TWU prof teaching elementary kids about programming and robotics
It’s never too early to get children into Raspberry Pi, a credit-sized computer that even novices can program—especially if it will help children learn about robotics.
“I want to plant the seed for the birth of our next generation of technology innovators,” says an excited Pimentel.
During the workshop, students will get to explore how a Raspberry Pi is created and used. They will then learn to write their own computer programs. Finally, they will use the Raspberry Pi and their newly-acquired programming skills to direct a child-friendly and fun robot called Tiddly-Bot to do simple tasks such as draw lines with a pen or follow them.
Pi in the Valley is the newest addition to TWU’s Science in the Valley workshop series, which typically runs May 1-30. Pimentel first envisioned Pi in the Valley in 2012, when Raspberry Pi was invented.
The Science in the Valley workshops, which cover biology, chemistry and environmental studies, try to cultivate elementary-school-aged kids’ appreciation of science at an age when it’s usually starting to wane. The professors who develop the workshops hire TWU students as teaching assistants to engage their protégés in hands-on experiments.
“We’ll get the students to use Scratch, a programming language and interface developed by MIT to make coding accessible to young children,” explains Pimentel. “It basically has ready-made blocks of code that can be dragged and dropped into place like pieces of a puzzle.”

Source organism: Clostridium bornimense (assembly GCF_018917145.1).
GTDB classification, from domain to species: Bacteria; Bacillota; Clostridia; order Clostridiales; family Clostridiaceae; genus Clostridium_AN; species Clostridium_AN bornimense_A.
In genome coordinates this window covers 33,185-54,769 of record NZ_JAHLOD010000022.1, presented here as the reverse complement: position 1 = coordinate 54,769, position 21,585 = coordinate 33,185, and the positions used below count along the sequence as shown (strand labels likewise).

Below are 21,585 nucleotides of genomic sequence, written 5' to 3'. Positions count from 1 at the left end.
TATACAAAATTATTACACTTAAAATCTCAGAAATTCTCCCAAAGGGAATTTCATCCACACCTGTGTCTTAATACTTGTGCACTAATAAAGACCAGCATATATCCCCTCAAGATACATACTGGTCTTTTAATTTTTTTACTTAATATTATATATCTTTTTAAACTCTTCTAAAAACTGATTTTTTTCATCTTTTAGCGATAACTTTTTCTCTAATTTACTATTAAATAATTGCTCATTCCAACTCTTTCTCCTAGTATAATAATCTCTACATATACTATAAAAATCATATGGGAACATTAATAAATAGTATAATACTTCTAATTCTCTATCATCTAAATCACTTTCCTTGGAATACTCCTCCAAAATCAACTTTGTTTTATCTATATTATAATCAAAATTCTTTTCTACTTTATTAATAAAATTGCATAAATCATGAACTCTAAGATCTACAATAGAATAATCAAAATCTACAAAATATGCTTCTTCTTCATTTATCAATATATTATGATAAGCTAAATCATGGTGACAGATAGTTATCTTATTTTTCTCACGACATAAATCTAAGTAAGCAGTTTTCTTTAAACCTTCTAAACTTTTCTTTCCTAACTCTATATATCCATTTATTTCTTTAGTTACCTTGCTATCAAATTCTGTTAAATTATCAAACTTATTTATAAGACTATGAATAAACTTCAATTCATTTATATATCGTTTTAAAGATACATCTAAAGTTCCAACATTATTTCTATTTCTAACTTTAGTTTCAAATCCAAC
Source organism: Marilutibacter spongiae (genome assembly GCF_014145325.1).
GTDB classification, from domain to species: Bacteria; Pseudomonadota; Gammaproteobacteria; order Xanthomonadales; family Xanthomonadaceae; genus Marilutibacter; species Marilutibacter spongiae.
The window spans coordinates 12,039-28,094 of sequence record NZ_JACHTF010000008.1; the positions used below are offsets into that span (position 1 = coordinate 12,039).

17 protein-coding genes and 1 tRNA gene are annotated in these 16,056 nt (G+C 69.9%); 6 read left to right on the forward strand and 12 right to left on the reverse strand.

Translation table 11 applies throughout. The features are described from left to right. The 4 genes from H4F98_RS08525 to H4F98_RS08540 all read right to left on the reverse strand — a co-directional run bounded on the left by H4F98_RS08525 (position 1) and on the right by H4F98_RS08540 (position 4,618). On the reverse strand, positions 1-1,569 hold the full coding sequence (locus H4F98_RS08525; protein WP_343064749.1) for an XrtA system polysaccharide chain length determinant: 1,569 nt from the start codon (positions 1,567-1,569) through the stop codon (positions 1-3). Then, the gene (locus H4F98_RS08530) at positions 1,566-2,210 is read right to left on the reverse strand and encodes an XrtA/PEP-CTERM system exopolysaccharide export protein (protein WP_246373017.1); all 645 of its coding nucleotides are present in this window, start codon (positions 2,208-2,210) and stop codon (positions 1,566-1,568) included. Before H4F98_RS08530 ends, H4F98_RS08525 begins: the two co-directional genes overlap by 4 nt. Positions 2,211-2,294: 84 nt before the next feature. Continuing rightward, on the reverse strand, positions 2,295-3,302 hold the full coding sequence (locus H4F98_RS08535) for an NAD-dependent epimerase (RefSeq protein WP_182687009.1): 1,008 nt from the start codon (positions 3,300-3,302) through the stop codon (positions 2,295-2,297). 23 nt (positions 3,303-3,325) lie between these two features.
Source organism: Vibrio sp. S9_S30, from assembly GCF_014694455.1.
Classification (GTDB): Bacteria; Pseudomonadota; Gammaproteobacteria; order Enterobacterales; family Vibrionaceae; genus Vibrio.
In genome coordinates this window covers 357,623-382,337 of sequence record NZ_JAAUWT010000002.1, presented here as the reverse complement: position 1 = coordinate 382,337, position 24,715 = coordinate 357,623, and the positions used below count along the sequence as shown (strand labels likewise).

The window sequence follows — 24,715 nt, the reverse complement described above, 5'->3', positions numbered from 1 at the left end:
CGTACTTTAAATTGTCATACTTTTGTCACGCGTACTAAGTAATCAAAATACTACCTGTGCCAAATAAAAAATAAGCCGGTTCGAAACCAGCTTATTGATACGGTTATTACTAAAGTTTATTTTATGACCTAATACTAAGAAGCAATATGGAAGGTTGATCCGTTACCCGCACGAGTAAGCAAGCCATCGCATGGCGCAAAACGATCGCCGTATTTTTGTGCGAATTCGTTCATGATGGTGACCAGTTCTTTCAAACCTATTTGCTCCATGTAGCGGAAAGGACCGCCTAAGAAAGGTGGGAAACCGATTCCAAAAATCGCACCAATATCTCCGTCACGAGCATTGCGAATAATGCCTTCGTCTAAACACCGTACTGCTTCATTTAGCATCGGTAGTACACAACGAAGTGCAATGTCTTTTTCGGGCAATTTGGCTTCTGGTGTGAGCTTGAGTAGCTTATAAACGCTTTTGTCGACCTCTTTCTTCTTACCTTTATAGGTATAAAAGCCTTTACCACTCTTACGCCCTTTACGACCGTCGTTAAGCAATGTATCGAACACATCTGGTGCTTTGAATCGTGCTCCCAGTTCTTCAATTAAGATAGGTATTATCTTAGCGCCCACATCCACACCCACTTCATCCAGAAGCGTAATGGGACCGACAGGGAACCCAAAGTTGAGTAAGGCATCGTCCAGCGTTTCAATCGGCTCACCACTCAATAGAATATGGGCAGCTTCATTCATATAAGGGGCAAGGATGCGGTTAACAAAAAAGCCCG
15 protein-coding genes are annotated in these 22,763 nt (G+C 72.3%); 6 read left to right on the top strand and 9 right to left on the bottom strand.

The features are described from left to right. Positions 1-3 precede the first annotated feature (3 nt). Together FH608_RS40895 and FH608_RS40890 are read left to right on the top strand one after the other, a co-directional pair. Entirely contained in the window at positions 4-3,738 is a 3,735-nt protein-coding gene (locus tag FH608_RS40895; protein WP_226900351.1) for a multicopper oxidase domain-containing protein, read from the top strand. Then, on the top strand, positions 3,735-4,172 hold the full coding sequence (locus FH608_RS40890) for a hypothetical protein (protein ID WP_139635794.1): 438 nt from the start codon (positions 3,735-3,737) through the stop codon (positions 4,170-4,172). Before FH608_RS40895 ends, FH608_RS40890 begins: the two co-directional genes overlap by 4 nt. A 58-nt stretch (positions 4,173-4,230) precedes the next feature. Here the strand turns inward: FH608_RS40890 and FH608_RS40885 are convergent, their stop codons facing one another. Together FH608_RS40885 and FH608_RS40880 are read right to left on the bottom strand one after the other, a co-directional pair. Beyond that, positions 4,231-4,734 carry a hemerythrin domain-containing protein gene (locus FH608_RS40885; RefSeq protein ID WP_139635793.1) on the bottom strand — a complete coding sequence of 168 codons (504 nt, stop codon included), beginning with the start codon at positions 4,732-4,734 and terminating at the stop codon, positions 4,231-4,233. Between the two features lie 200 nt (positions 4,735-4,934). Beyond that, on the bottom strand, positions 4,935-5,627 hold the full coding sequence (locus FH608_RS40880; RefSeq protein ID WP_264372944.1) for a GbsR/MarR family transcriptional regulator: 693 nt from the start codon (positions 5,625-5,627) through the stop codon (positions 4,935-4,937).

Pimentel and his wife, Ann, an elementary school teacher, have already been able to test run aspects of his workshop in local schools.
At TWU, Pimentel works as a researcher who uses applied mathematics to better understand glaciers, ice sheets and oceans.
“I use computers and computer programming in my research and I would like to inspire others to pursue science, technology, engineering and math subjects,” he says. “There is the potential to use the Raspberry Pi and robots in research applications.”
To date, the Pi in the Valley workshop’s inaugural offering has attracted about 810 students or about 27 classes at a cost of $12 per student or $250 a class. The Science in the Valley series has drawn almost 19,300 young minds into its labs and field trips since its inception 11 years ago.